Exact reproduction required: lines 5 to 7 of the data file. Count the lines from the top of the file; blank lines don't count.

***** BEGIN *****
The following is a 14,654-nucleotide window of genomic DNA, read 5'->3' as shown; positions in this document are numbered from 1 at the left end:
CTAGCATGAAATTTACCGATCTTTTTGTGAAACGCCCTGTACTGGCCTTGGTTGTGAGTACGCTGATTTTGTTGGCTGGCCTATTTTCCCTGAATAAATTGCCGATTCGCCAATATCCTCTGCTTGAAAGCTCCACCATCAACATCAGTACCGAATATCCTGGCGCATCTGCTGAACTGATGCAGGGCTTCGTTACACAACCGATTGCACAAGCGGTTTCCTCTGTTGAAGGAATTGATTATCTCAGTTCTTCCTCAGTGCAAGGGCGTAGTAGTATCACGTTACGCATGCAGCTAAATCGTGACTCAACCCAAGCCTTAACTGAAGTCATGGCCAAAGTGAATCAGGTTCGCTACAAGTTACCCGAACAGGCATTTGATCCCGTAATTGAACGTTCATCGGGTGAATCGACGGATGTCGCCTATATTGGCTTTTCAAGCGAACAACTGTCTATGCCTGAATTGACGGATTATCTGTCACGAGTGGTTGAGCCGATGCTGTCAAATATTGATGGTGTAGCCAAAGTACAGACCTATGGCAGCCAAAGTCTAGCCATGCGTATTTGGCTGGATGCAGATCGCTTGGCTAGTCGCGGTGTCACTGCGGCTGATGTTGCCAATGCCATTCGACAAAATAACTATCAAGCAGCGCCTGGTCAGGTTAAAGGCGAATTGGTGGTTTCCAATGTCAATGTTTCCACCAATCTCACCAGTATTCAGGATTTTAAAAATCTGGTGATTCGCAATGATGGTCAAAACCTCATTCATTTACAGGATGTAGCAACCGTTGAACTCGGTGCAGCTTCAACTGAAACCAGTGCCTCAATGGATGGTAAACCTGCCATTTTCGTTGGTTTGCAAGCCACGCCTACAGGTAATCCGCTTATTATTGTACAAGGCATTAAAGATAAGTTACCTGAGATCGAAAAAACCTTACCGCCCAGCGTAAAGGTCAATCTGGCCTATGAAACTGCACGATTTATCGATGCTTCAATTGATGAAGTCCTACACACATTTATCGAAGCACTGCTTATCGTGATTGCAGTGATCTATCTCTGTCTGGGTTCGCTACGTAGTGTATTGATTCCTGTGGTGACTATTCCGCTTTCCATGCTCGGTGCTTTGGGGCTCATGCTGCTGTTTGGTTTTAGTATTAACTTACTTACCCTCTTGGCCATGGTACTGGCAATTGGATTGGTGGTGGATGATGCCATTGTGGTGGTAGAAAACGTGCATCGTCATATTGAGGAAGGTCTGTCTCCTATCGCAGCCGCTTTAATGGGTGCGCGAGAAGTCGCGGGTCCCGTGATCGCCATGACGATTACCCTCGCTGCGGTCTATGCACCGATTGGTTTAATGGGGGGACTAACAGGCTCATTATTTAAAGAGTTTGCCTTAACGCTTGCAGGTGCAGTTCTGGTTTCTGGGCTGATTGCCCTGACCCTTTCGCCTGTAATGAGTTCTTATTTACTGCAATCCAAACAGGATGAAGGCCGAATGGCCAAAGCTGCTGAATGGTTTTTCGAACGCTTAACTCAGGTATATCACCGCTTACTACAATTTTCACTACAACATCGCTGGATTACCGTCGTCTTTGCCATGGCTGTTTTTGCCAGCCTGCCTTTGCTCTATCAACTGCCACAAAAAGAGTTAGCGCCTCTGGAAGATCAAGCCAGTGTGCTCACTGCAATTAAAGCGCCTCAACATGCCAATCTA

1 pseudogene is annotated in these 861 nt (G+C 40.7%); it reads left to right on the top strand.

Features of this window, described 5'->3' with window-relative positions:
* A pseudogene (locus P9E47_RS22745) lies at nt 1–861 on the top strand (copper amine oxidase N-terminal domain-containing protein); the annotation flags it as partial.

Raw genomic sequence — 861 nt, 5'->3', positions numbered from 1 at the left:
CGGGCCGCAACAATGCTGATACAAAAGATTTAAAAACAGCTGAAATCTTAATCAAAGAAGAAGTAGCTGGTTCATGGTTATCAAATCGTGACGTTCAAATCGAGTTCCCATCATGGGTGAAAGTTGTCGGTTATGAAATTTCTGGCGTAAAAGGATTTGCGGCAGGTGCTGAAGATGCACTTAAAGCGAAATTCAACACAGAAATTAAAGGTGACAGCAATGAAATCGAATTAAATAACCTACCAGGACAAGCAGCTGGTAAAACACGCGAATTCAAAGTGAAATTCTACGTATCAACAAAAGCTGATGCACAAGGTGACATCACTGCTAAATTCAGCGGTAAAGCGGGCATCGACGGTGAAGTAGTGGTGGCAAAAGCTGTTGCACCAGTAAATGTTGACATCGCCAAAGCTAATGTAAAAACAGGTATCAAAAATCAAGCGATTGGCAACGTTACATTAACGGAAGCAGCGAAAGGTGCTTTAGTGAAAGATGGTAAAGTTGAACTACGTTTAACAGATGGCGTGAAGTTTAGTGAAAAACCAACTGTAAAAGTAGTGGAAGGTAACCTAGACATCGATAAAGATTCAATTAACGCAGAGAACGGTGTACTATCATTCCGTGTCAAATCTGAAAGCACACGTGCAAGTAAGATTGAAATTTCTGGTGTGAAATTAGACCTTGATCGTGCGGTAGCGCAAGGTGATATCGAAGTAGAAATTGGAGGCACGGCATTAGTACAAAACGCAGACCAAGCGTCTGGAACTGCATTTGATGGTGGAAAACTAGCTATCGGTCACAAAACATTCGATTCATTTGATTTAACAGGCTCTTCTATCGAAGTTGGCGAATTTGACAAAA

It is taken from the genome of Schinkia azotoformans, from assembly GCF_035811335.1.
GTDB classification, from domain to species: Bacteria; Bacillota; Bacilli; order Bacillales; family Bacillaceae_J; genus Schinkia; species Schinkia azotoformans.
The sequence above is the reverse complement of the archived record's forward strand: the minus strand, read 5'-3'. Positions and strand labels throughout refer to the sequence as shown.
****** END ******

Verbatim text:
* A pseudogene (locus P9E47_RS22745) lies at nt 1–861 on the top strand (copper amine oxidase N-terminal domain-containing protein); the annotation flags it as partial.

Raw genomic sequence — 861 nt, 5'->3', positions numbered from 1 at the left:
CGGGCCGCAACAATGCTGATACAAAAGATTTAAAAACAGCTGAAATCTTAATCAAAGAAGAAGTAGCTGGTTCATGGTTATCAAATCGTGACGTTCAAATCGAGTTCCCATCATGGGTGAAAGTTGTCGGTTATGAAATTTCTGGCGTAAAAGGATTTGCGGCAGGTGCTGAAGATGCACTTAAAGCGAAATTCAACACAGAAATTAAAGGTGACAGCAATGAAATCGAATTAAATAACCTACCAGGACAAGCAGCTGGTAAAACACGCGAATTCAAAGTGAAATTCTACGTATCAACAAAAGCTGATGCACAAGGTGACATCACTGCTAAATTCAGCGGTAAAGCGGGCATCGACGGTGAAGTAGTGGTGGCAAAAGCTGTTGCACCAGTAAATGTTGACATCGCCAAAGCTAATGTAAAAACAGGTATCAAAAATCAAGCGATTGGCAACGTTACATTAACGGAAGCAGCGAAAGGTGCTTTAGTGAAAGATGGTAAAGTTGAACTACGTTTAACAGATGGCGTGAAGTTTAGTGAAAAACCAACTGTAAAAGTAGTGGAAGGTAACCTAGACATCGATAAAGATTCAATTAACGCAGAGAACGGTGTACTATCATTCCGTGTCAAATCTGAAAGCACACGTGCAAGTAAGATTGAAATTTCTGGTGTGAAATTAGACCTTGATCGTGCGGTAGCGCAAGGTGATATCGAAGTAGAAATTGGAGGCACGGCATTAGTACAAAACGCAGACCAAGCGTCTGGAACTGCATTTGATGGTGGAAAACTAGCTATCGGTCACAAAACATTCGATTCATTTGATTTAACAGGCTCTTCTATCGAAGTTGGCGAATTTGACAAAA